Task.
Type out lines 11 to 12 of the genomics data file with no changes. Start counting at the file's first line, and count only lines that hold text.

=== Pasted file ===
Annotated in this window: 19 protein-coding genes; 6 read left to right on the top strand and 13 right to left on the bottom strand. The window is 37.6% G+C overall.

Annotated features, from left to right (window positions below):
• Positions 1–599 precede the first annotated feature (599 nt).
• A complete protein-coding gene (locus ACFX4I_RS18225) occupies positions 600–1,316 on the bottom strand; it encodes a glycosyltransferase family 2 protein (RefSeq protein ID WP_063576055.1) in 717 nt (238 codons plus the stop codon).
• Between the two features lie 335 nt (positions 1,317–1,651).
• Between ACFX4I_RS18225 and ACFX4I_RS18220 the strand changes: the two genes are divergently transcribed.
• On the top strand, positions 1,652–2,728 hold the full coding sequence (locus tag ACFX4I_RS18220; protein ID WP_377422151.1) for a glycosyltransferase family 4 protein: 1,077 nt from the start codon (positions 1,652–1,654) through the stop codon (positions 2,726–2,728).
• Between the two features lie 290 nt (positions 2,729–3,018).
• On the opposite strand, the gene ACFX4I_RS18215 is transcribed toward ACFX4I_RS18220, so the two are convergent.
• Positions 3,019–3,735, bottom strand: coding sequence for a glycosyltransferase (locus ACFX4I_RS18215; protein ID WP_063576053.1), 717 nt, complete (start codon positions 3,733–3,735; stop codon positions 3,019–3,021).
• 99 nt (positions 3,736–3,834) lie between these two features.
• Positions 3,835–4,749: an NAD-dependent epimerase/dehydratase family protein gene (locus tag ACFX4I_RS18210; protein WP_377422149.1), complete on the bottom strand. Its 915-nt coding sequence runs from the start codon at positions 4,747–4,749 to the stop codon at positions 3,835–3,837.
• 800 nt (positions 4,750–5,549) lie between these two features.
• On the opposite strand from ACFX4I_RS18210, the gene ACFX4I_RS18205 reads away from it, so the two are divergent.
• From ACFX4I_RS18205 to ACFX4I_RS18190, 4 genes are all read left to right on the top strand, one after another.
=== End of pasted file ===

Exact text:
• 99 nt (positions 3,736–3,834) lie between these two features.
• Positions 3,835–4,749: an NAD-dependent epimerase/dehydratase family protein gene (locus tag ACFX4I_RS18210; protein WP_377422149.1), complete on the bottom strand. Its 915-nt coding sequence runs from the start codon at positions 4,747–4,749 to the stop codon at positions 3,835–3,837.